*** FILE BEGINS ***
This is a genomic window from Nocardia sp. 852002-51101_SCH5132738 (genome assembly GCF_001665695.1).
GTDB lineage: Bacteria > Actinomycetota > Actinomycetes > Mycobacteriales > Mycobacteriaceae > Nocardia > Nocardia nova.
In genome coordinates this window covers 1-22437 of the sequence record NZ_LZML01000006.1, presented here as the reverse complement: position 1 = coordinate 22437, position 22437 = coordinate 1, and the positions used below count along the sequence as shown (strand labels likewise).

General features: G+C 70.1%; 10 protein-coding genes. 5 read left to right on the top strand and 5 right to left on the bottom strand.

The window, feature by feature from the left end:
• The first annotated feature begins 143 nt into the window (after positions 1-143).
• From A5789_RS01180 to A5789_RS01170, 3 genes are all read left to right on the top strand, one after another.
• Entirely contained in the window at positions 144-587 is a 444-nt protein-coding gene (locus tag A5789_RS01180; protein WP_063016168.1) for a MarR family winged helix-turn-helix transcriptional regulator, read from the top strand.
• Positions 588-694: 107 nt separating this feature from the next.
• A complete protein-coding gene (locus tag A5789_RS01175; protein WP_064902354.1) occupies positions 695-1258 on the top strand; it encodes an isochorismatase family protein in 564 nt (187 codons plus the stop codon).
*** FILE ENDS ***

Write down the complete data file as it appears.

This is a genomic window from Nocardia sp. 852002-51101_SCH5132738 (genome assembly GCF_001665695.1).
GTDB lineage: Bacteria > Actinomycetota > Actinomycetes > Mycobacteriales > Mycobacteriaceae > Nocardia > Nocardia nova.
In genome coordinates this window covers 1-22437 of the sequence record NZ_LZML01000006.1, presented here as the reverse complement: position 1 = coordinate 22437, position 22437 = coordinate 1, and the positions used below count along the sequence as shown (strand labels likewise).

General features: G+C 70.1%; 10 protein-coding genes. 5 read left to right on the top strand and 5 right to left on the bottom strand.

The window, feature by feature from the left end:
• The first annotated feature begins 143 nt into the window (after positions 1-143).
• From A5789_RS01180 to A5789_RS01170, 3 genes are all read left to right on the top strand, one after another.
• Entirely contained in the window at positions 144-587 is a 444-nt protein-coding gene (locus tag A5789_RS01180; protein WP_063016168.1) for a MarR family winged helix-turn-helix transcriptional regulator, read from the top strand.
• Positions 588-694: 107 nt separating this feature from the next.
• A complete protein-coding gene (locus tag A5789_RS01175; protein WP_064902354.1) occupies positions 695-1258 on the top strand; it encodes an isochorismatase family protein in 564 nt (187 codons plus the stop codon).